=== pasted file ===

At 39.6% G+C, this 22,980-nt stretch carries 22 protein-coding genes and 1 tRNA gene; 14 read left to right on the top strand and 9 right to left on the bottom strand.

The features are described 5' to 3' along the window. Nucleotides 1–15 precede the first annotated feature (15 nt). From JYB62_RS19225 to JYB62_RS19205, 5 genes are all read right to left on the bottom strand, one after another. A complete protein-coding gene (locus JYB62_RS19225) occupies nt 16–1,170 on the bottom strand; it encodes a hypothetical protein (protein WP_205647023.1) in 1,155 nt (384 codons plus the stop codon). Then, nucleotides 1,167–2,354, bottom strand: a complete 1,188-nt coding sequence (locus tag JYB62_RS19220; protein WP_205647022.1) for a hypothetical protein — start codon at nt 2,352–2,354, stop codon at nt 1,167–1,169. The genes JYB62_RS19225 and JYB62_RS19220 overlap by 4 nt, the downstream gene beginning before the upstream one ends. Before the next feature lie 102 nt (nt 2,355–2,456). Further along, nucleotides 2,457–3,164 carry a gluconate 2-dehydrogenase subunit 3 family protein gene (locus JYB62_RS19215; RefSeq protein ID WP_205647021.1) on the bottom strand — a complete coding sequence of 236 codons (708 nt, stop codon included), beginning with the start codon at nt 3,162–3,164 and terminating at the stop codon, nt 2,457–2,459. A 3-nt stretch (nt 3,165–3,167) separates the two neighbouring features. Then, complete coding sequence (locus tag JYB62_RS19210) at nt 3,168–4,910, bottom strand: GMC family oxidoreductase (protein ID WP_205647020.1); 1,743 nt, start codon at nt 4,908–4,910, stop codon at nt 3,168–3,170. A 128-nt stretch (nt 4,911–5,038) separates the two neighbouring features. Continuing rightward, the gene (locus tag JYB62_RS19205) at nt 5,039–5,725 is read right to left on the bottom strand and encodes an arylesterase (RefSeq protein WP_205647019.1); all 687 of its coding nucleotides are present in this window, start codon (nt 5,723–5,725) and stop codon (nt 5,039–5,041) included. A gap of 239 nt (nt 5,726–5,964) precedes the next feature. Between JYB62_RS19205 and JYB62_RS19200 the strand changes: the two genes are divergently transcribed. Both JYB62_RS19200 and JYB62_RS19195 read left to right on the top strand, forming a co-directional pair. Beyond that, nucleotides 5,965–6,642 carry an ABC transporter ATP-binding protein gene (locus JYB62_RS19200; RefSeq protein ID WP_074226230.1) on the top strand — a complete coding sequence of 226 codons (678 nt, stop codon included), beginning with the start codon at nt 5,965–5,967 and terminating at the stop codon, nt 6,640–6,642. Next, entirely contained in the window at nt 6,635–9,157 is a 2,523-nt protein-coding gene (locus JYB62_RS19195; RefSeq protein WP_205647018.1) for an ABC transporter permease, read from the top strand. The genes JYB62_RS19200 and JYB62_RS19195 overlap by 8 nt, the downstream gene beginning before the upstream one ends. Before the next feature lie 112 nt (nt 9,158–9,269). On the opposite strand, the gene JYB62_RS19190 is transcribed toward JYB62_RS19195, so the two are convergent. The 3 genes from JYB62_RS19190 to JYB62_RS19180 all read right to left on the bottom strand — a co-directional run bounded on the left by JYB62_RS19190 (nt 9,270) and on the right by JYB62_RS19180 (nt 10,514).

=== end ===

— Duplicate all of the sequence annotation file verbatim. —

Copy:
At 39.6% G+C, this 22,980-nt stretch carries 22 protein-coding genes and 1 tRNA gene; 14 read left to right on the top strand and 9 right to left on the bottom strand.

The features are described 5' to 3' along the window. Nucleotides 1–15 precede the first annotated feature (15 nt). From JYB62_RS19225 to JYB62_RS19205, 5 genes are all read right to left on the bottom strand, one after another. A complete protein-coding gene (locus JYB62_RS19225) occupies nt 16–1,170 on the bottom strand; it encodes a hypothetical protein (protein WP_205647023.1) in 1,155 nt (384 codons plus the stop codon). Then, nucleotides 1,167–2,354, bottom strand: a complete 1,188-nt coding sequence (locus tag JYB62_RS19220; protein WP_205647022.1) for a hypothetical protein — start codon at nt 2,352–2,354, stop codon at nt 1,167–1,169. The genes JYB62_RS19225 and JYB62_RS19220 overlap by 4 nt, the downstream gene beginning before the upstream one ends. Before the next feature lie 102 nt (nt 2,355–2,456). Further along, nucleotides 2,457–3,164 carry a gluconate 2-dehydrogenase subunit 3 family protein gene (locus JYB62_RS19215; RefSeq protein ID WP_205647021.1) on the bottom strand — a complete coding sequence of 236 codons (708 nt, stop codon included), beginning with the start codon at nt 3,162–3,164 and terminating at the stop codon, nt 2,457–2,459. A 3-nt stretch (nt 3,165–3,167) separates the two neighbouring features. Then, complete coding sequence (locus tag JYB62_RS19210) at nt 3,168–4,910, bottom strand: GMC family oxidoreductase (protein ID WP_205647020.1); 1,743 nt, start codon at nt 4,908–4,910, stop codon at nt 3,168–3,170. A 128-nt stretch (nt 4,911–5,038) separates the two neighbouring features. Continuing rightward, the gene (locus tag JYB62_RS19205) at nt 5,039–5,725 is read right to left on the bottom strand and encodes an arylesterase (RefSeq protein WP_205647019.1); all 687 of its coding nucleotides are present in this window, start codon (nt 5,723–5,725) and stop codon (nt 5,039–5,041) included. A gap of 239 nt (nt 5,726–5,964) precedes the next feature. Between JYB62_RS19205 and JYB62_RS19200 the strand changes: the two genes are divergently transcribed. Both JYB62_RS19200 and JYB62_RS19195 read left to right on the top strand, forming a co-directional pair. Beyond that, nucleotides 5,965–6,642 carry an ABC transporter ATP-binding protein gene (locus JYB62_RS19200; RefSeq protein ID WP_074226230.1) on the top strand — a complete coding sequence of 226 codons (678 nt, stop codon included), beginning with the start codon at nt 5,965–5,967 and terminating at the stop codon, nt 6,640–6,642. Next, entirely contained in the window at nt 6,635–9,157 is a 2,523-nt protein-coding gene (locus JYB62_RS19195; RefSeq protein WP_205647018.1) for an ABC transporter permease, read from the top strand. The genes JYB62_RS19200 and JYB62_RS19195 overlap by 8 nt, the downstream gene beginning before the upstream one ends. Before the next feature lie 112 nt (nt 9,158–9,269). On the opposite strand, the gene JYB62_RS19190 is transcribed toward JYB62_RS19195, so the two are convergent. The 3 genes from JYB62_RS19190 to JYB62_RS19180 all read right to left on the bottom strand — a co-directional run bounded on the left by JYB62_RS19190 (nt 9,270) and on the right by JYB62_RS19180 (nt 10,514).